The Pantry's Lifestyle Change
New CEO's holistic marketing approach, tailoring store's assortment
Published in CSP Daily News
CARY, N.C. -- The Pantry's CEO of the past year, Dennis Hatchell is taking a holistic approach when it comes to which categories deserve the most attention.
"It isn't just fresh," he told CSP Daily News recently, referring to the convenience store chain's previous marching orders. "We've got to sell everything inside these four walls as efficiently as we can. … It's more important we have what the customers want, and that will take care of the performance."
Enter the Lifestyles Initiative, a merchandising program that aims to tailor a store's assortment to local demographics. Ultimately, three-quarters of Pantry sites will be sorted into one of nine segments: Hispanic, college, beach, urban, rural, military, interstate, interstate/truck stop and affluent. The remaining quarter would be reserved as a traditional store. As of press time, the chain was still in the initial stages of the rollout, with 187 Hispanic stores, 120 college locations and 47 beach sites.
As Hatchell sees it, the Lifestyles Initiative is one way to deal with the hodgepodge of store sizes and locations that The Pantry, dba Kangaroo Express, collected during its merger and acquisition heydays. "We have all these different stores in all of these different cities, different situations--on the highway, near the beach, etc.--so if you homogenize that, you're going to miss the boat," he said.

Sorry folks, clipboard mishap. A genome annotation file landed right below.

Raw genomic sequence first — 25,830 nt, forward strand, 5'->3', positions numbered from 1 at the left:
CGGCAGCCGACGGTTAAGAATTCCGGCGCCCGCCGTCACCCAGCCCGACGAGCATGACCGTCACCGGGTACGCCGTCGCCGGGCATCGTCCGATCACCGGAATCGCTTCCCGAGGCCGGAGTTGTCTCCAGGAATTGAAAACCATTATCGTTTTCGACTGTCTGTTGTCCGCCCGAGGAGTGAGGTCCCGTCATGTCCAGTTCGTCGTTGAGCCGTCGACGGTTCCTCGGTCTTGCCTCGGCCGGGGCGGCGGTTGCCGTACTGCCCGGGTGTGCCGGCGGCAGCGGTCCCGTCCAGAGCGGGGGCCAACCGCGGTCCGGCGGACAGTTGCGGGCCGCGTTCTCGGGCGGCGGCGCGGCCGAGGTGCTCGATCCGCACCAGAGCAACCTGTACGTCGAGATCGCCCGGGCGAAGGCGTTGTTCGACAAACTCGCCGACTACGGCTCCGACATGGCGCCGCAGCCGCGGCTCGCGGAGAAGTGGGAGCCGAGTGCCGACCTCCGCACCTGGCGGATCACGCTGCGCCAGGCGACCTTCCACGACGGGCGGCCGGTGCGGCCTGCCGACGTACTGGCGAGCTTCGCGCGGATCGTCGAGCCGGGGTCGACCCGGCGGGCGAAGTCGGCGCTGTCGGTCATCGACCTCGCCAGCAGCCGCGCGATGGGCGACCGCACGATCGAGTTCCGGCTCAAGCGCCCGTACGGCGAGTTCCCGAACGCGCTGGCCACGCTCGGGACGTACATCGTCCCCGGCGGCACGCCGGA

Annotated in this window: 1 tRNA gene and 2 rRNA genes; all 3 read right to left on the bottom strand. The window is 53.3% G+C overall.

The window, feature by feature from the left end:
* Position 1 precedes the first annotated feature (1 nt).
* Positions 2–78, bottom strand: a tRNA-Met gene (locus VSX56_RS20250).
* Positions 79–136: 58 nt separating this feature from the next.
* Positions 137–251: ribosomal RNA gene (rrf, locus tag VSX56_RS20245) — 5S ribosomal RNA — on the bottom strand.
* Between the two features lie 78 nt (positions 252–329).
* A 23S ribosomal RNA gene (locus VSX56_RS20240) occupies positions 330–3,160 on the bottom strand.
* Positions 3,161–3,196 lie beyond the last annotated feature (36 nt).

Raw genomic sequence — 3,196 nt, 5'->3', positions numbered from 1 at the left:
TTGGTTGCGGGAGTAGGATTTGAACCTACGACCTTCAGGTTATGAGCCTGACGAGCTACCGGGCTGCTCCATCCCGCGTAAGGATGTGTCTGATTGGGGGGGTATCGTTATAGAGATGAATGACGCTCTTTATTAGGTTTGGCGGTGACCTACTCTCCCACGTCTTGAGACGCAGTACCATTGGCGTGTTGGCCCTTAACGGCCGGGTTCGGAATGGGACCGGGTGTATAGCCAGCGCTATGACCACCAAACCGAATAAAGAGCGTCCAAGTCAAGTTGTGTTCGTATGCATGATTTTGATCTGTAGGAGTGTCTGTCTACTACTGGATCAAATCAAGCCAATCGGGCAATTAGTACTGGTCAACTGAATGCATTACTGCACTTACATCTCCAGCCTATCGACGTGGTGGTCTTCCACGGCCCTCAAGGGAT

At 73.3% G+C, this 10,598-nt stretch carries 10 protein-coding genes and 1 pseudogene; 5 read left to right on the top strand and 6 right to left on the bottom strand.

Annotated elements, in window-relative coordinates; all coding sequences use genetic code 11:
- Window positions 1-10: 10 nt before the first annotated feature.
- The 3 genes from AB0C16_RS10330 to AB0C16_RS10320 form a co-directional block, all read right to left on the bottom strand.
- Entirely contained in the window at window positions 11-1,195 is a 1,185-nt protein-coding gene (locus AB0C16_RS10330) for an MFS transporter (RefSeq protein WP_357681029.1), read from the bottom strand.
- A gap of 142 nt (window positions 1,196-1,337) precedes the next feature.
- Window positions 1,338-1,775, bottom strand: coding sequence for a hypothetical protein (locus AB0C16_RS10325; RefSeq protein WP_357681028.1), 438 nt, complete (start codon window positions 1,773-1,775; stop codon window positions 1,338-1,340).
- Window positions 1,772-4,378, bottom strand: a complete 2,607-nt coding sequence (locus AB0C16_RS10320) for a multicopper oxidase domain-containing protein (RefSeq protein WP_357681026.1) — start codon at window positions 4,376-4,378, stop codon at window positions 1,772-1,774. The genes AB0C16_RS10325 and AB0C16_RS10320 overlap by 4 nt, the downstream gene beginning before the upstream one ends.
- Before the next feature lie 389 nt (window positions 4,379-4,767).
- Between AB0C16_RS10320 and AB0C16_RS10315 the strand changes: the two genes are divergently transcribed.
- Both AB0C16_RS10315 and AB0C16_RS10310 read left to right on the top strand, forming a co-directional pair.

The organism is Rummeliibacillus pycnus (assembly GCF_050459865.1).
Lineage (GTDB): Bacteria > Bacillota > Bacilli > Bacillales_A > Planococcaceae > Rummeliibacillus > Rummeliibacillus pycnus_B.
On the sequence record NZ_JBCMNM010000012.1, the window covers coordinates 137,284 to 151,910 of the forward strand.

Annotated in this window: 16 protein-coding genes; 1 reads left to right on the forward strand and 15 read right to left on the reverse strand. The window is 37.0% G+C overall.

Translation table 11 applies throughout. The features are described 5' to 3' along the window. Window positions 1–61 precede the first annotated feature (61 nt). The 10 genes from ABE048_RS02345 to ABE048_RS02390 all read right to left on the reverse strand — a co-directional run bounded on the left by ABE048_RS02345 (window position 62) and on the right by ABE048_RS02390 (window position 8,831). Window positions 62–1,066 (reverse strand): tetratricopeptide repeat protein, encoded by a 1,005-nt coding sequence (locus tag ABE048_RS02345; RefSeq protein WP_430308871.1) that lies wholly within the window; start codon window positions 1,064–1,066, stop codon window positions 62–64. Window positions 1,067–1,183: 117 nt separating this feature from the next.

"If you put in what everyone who shops this store really likes to see, and they feel like it's a good offer, then they're going to buy it and keep coming back, and the store will prosper."
The Pantry is approaching localization from a few directions, pulling demographic data from Spectra Data Group while also relying on feedback from store management.
"Spectra will tell you who is living around the store, but that doesn't tell you who's walking through the front door," Jon Bratta, vice president of merchandising, packaged goods, told CSP Daily News. "But when you look at the customers in the store, we saw a big need for that product. We brought that product in to try to be relevant to this particular store for the customers coming through."
So, for example, a beach location would stock expanded sun care products and body boards, while an affluent site might have an expanded selection of craft beer and wine.
"It's about being local and relevant for the customers in our store," Bratta said. "It's about taking store-level feedback, combining it with Spectra and saying, 'OK, how can we optimize the assortment and be more relevant to the customers at every store?' It evolves and gets better every day."
While the localization has been mostly on the packaging side, The Pantry is incorporating it into the fresh side as well, such as Mexican pastries in the baked-goods case in a Hispanic site.
A visit to a recently remodeled site in the Raleigh, N.C., market suggests noticeable improvement from previous concepts, yet also a need to further clarify the basket of retail concepts.
The site is aimed at Hispanics and a line of popular ethnic salty snacks is headlined with: "Botanas que conoces y amas" (which translates into "Snacks you know and love"). But the ethic flavoring is subtle and sporadic, found in the snacks and fresh-baked session but largely absent in the cold vault, general merchandise, tobacco and prepackaged foodservice. The store also features a large general-merchandise section that hints at a beach store, with everything from sunglasses to remote-controlled helicopters retailing for $29.99.
The thematic concepts, still in their infancy, are likely to be furthered developed and distinguished.
Read more about Hatchell's goals for The Pantry in the May issue of CSP magazine.